Reducing CXCR4-mediated nociceptor hyperexcitability reverses painful diabetic neuropathy

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Abstract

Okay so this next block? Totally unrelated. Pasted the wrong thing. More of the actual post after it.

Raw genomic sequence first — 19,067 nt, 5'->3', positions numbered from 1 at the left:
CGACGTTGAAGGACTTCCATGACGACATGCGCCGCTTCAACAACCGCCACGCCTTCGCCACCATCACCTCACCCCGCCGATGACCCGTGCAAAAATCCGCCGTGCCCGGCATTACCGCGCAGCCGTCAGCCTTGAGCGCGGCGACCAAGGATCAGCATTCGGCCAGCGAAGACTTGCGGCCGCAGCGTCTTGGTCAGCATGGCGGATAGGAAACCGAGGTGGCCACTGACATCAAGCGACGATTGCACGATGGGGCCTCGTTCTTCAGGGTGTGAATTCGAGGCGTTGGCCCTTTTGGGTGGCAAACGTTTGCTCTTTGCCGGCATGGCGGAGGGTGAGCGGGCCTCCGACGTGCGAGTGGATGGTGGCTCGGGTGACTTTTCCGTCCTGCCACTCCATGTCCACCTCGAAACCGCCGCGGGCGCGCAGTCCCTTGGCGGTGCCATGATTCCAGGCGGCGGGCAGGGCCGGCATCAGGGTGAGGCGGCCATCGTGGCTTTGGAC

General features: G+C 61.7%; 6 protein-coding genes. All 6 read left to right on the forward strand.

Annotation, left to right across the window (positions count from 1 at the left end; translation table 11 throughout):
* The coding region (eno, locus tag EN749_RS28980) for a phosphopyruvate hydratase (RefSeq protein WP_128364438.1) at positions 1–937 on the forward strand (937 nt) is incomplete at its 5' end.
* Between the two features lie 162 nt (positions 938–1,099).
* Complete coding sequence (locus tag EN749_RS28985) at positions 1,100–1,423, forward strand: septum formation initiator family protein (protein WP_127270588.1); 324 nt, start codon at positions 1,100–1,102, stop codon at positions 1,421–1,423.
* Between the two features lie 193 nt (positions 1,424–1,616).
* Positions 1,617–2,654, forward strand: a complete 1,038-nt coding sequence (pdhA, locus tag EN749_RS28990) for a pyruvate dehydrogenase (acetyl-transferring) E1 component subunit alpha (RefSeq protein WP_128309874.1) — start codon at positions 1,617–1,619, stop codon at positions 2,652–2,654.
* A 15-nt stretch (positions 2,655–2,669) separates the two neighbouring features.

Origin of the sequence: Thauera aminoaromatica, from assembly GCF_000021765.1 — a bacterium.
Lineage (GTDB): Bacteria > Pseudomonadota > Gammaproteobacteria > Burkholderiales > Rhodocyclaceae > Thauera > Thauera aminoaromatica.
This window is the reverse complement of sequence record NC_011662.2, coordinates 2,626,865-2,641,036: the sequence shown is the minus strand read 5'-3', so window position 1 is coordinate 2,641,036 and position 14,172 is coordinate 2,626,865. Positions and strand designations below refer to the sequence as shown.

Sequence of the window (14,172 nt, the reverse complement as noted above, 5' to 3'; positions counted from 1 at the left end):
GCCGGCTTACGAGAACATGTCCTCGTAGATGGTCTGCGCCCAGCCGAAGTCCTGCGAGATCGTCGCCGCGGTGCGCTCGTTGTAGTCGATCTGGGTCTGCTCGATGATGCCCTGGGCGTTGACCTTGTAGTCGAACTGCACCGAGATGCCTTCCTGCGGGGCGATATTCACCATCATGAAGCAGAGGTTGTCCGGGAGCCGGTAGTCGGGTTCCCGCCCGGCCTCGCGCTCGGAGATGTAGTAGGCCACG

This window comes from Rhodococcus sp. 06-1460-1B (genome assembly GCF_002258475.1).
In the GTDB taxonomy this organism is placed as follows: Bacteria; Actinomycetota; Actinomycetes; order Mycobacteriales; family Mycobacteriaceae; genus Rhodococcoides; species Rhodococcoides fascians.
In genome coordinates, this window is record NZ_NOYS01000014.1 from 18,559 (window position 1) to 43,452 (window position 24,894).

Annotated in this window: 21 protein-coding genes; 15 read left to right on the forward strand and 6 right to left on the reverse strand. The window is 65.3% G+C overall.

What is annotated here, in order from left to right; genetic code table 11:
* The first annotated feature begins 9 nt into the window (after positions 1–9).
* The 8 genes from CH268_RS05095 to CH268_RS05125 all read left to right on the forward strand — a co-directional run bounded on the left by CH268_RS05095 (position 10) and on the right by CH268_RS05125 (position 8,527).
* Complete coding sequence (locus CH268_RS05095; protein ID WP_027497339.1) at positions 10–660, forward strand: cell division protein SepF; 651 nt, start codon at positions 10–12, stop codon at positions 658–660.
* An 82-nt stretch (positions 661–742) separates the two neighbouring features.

Painful diabetic neuropathy (PDN) is an intractable complication of diabetes that affects 25% of patients. PDN is characterized by neuropathic pain and small-fiber degeneration, accompanied by dorsal root ganglion (DRG) nociceptor hyperexcitability and loss of their axons within the skin. The molecular mechanisms underlying DRG nociceptor hyperexcitability and small-fiber degeneration in PDN are unknown. We hypothesize that chemokine CXCL12/CXCR4 signaling is central to this mechanism, as we have shown that CXCL12/CXCR4 signaling is necessary for the development of mechanical allodynia, a pain hypersensitivity behavior common in PDN. Focusing on DRG neurons expressing the sodium channel Nav1.8, we applied transgenic, electrophysiological, imaging, and chemogenetic techniques to test this hypothesis. In the high-fat diet mouse model of PDN, we were able to prevent and reverse mechanical allodynia and small-fiber degeneration by limiting CXCR4 signaling or neuronal excitability. This study reveals that excitatory CXCR4/CXCL12 signaling in Nav1.8-positive DRG neurons plays a critical role in the pathogenesis of mechanical allodynia and small-fiber degeneration in a mouse model of PDN. Hence, we propose that targeting CXCR4-mediated DRG nociceptor hyperexcitability is a promising therapeutic approach for disease-modifying treatments for this currently intractable and widespread affliction.

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